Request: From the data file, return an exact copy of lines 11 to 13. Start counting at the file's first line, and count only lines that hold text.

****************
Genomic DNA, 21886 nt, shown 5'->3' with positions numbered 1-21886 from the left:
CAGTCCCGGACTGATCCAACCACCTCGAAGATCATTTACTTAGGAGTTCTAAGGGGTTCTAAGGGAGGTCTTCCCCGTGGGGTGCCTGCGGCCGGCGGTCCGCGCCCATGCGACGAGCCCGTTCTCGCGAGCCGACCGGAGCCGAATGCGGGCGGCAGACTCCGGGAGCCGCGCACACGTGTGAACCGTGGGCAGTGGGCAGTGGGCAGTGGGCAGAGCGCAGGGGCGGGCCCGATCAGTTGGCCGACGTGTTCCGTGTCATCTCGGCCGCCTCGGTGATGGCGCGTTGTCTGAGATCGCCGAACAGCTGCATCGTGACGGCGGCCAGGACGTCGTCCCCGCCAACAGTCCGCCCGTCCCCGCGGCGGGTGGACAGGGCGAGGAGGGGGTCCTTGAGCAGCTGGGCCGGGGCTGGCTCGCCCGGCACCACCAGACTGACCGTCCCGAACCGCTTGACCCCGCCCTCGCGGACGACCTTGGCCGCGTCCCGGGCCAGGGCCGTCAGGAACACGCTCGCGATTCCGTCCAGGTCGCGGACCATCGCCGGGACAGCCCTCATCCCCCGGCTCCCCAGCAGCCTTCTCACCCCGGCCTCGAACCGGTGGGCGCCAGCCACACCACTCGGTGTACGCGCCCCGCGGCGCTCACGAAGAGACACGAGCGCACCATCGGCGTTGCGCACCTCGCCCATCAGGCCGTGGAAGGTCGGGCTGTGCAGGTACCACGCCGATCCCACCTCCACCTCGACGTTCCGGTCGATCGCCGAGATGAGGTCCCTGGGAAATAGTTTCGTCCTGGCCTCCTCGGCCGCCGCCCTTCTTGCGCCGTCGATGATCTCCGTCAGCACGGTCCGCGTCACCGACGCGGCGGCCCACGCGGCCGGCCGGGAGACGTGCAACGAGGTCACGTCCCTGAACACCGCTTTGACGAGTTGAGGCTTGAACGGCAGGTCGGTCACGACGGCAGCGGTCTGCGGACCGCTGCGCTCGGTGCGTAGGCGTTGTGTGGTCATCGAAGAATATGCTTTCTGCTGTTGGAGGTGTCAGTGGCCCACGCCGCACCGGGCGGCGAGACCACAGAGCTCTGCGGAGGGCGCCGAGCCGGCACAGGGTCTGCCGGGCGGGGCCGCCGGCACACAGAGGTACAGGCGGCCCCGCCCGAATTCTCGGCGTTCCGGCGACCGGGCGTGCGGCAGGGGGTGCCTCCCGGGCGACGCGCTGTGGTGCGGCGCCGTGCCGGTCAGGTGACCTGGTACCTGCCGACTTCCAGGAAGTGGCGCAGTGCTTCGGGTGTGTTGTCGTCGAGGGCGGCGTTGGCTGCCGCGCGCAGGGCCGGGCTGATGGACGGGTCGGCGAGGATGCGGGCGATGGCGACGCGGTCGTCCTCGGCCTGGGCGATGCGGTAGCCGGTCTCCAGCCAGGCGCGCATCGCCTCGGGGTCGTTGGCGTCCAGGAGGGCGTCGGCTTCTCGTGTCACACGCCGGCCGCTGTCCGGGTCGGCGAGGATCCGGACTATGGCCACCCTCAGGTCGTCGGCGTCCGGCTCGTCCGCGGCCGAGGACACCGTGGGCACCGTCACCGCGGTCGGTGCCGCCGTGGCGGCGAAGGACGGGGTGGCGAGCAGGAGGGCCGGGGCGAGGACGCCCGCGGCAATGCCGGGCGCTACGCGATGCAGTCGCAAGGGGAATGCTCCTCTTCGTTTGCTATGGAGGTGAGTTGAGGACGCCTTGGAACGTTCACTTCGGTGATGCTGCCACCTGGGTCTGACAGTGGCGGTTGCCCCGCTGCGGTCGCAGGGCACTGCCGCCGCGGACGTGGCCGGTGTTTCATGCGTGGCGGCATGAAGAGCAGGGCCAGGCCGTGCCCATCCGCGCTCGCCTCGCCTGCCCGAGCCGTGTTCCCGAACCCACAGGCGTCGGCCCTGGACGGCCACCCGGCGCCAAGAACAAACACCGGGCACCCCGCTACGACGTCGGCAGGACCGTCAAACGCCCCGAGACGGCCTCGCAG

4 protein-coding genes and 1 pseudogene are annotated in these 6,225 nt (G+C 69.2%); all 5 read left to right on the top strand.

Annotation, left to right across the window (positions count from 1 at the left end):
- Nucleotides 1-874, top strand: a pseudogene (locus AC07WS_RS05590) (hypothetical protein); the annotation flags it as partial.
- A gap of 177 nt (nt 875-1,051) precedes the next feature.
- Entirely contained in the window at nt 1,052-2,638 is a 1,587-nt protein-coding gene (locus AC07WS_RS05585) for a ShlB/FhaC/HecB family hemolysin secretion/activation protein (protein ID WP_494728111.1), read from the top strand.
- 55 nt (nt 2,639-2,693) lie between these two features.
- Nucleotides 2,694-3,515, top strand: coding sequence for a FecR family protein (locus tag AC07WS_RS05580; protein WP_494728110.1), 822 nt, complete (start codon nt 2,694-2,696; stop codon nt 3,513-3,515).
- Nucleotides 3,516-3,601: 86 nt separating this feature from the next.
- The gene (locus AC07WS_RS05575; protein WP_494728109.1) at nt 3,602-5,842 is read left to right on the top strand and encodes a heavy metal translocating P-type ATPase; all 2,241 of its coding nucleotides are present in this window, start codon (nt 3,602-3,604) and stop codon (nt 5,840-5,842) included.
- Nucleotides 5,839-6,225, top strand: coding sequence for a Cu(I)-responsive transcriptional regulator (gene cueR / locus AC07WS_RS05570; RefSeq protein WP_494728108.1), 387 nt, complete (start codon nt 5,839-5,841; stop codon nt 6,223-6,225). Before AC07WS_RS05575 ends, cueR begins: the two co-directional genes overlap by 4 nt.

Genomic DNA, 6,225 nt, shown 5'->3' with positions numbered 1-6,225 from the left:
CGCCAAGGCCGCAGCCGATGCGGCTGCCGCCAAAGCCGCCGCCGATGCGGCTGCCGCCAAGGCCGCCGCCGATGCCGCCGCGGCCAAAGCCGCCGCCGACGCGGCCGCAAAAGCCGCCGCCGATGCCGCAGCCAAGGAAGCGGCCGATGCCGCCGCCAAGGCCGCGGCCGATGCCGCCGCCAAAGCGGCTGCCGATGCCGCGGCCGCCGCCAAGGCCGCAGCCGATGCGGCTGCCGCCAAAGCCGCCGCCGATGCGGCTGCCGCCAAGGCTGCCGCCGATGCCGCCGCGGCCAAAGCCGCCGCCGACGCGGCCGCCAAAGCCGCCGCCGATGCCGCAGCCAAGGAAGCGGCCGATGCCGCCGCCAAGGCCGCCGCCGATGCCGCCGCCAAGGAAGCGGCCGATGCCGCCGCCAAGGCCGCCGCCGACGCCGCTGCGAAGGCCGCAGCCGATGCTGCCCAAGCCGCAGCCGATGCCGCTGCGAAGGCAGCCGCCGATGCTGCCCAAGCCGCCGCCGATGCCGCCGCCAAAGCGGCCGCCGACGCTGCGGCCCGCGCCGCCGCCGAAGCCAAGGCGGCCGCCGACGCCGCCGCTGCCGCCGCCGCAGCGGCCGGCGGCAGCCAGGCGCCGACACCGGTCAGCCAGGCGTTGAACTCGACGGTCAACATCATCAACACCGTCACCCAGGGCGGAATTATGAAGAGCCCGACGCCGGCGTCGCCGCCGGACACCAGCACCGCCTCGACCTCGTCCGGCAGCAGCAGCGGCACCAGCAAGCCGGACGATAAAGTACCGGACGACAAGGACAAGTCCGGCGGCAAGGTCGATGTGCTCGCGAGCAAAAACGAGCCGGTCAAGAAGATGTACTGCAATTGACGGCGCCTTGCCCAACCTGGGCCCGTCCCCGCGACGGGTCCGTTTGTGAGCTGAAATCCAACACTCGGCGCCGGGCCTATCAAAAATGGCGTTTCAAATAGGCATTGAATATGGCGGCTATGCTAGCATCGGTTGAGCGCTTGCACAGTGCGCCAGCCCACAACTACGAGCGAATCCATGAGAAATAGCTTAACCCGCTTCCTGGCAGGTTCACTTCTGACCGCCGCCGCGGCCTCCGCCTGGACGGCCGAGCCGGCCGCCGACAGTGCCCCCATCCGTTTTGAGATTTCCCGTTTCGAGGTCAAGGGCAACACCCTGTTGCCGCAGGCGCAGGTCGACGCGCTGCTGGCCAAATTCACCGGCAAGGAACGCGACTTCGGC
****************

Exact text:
- The gene (locus AC07WS_RS05575; protein WP_494728109.1) at nt 3,602-5,842 is read left to right on the top strand and encodes a heavy metal translocating P-type ATPase; all 2,241 of its coding nucleotides are present in this window, start codon (nt 3,602-3,604) and stop codon (nt 5,840-5,842) included.
- Nucleotides 5,839-6,225, top strand: coding sequence for a Cu(I)-responsive transcriptional regulator (gene cueR / locus AC07WS_RS05570; RefSeq protein WP_494728108.1), 387 nt, complete (start codon nt 5,839-5,841; stop codon nt 6,223-6,225). Before AC07WS_RS05575 ends, cueR begins: the two co-directional genes overlap by 4 nt.

Genomic DNA, 6,225 nt, shown 5'->3' with positions numbered 1-6,225 from the left: